Currently, you can only make a downsizer contribution if you are 65 or older at the time of the contribution and have satisfied the other eligibility requirements.
From 1 July 2022, the minimum age will reduce to 60. All other eligibility rules remain unchanged and the maximum amount of downsizer contributions that can be made remains at $300,000 per person or $600,000 per couple.
If you are selling your home and expect to receive the sale proceeds close to the end of this financial year, please contact our office to discuss the timing of a downsizer contribution and the potential to boost other contribution opportunities in 2022-23.
For example, if you get the timing right, you may be able to combine a downsizer contribution with the bring forward rules to contribute up to $630,000 to your SMSF, in one year. As a couple this could present a one-off opportunity to boost your retirement savings by $1.26m.
First Home Super Saver Scheme
Currently the First Home Super Saver Scheme (FHSSS) allows you to withdraw a maximum of $30,000 of voluntary contributions (plus associated earnings/less tax) from your super fund to fund the deposit of a new home.
From 1 July 2022, the maximum amount that can be withdrawn will increase to $50,000 meaning each eligible person will be able to withdraw an additional $20,000. All other eligibility rules remain unchanged.
Also unchanged is the maximum amount of contributions that an individual can make each year that can count towards the FHSSS – this remains at $15,000 p.a. This means that it will take a member, at least four years of voluntary contributions, to reach the higher $50,000 limit.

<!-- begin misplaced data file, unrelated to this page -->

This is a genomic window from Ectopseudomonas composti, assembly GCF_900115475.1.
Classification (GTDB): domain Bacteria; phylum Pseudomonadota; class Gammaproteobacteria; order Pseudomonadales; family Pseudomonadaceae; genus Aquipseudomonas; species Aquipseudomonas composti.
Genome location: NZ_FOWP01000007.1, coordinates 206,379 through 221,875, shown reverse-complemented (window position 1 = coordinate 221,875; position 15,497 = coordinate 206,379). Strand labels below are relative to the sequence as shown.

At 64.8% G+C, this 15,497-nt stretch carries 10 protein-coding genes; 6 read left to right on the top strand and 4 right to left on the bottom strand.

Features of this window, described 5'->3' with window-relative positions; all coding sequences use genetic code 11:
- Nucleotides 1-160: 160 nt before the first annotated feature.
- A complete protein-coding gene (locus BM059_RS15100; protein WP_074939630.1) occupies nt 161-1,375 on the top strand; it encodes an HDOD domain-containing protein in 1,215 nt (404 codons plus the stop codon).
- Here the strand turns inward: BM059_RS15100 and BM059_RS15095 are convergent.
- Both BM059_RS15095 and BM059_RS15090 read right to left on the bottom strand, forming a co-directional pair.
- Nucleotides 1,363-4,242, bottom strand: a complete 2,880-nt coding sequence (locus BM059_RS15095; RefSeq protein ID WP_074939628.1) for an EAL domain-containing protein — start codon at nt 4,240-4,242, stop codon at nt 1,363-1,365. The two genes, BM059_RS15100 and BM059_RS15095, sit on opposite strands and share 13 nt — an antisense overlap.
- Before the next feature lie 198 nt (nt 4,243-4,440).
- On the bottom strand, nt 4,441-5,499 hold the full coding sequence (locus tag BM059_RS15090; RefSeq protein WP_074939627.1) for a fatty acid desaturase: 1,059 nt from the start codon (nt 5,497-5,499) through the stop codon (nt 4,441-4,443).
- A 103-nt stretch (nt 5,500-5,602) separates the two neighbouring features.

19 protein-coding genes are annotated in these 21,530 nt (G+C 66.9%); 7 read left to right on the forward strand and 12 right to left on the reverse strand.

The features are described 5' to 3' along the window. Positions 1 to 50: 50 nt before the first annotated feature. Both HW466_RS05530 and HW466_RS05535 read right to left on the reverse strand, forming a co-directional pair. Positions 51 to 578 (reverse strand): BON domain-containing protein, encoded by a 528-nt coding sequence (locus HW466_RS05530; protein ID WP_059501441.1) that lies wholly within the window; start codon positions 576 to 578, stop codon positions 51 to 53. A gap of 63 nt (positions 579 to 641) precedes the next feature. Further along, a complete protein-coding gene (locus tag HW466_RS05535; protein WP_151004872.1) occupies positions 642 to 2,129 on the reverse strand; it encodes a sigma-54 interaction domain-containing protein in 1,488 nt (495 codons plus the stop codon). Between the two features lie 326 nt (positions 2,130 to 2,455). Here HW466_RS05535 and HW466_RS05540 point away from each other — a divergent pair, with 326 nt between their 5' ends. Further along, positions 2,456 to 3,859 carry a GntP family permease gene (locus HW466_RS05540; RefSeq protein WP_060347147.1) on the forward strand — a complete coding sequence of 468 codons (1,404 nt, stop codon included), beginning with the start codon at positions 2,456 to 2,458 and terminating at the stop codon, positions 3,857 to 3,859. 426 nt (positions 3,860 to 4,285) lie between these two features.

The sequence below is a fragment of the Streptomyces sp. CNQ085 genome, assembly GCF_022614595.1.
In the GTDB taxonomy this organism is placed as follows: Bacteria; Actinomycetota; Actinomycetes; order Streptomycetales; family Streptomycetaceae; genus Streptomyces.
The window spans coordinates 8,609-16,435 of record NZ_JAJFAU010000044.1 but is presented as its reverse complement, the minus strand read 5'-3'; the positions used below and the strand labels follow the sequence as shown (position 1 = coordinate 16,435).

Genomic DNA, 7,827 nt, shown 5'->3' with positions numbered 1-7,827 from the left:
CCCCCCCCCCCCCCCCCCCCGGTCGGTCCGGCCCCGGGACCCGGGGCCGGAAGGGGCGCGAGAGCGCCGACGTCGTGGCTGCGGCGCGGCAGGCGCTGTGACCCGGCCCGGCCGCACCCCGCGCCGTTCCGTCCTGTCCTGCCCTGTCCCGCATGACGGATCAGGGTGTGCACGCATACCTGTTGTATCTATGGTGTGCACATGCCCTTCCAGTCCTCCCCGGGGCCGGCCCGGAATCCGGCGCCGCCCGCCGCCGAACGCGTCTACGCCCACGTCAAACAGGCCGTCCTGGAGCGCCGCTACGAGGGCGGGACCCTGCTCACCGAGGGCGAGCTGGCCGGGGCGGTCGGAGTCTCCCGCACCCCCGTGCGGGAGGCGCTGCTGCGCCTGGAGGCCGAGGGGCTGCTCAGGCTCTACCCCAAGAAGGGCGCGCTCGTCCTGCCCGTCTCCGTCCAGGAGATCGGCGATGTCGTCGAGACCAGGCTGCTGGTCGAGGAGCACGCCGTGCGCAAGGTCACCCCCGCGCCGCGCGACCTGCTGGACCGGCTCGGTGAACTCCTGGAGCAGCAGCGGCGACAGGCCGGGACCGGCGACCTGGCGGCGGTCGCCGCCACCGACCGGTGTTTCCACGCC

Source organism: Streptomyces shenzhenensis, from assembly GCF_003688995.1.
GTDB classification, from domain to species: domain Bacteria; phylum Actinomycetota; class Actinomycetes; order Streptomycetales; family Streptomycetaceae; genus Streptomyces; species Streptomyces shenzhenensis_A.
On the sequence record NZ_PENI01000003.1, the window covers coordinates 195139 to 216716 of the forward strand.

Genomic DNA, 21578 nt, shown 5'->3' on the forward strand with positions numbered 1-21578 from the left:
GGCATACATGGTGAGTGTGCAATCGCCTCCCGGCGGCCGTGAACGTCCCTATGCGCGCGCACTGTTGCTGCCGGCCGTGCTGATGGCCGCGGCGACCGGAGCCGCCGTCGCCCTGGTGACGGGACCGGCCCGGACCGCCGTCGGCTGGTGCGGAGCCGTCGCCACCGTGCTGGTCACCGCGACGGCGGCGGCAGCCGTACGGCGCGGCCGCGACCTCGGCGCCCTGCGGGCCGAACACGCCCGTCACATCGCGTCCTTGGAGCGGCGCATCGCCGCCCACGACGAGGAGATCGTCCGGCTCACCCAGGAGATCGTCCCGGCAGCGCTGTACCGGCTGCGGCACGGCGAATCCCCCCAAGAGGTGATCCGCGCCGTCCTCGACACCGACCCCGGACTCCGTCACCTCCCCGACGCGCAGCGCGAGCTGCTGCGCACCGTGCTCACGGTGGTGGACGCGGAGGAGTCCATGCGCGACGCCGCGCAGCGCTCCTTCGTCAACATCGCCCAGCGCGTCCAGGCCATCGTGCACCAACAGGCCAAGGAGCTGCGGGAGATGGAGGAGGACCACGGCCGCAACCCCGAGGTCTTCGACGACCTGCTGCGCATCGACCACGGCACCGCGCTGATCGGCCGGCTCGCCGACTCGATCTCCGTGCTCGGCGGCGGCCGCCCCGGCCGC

*Shane Ellis is the Managing Legal Practitioner Director of the Shane Ellis Legal Group including SMSF Law Equity protect. He is a Senior Consulting Lawyer specialising in SMSF estates and law, family estate planning, asset protection structuring and business structures.
He is one of few lawyers in Australia to hold SMSF Association Accredited SMSF Specialist Advisor status and ASIC RG 146 Specialist Self-Managed Superannuation Fund Accreditation. He has won Best of the Gold Coast Awards for three consecutive years for quality of legal services. He speaks regularly to business and professional groups on SMSF estate planning; asset protection and business structures and for the Queensland Law Society Magazine 'PROCTOR' on patterns for success in business.
It is important to understand the new superannuation rules and use them to benefit your retirement savings. Beyond that, the quality of your SMSF deed and estate documents are paramount. Please contact Shane Ellis Legal group to assist with SMSF documents.
Disclaimer: Please note that this information is general in nature and should not be relied upon for decision making or taken to be providing advice without you seeking expert opinion.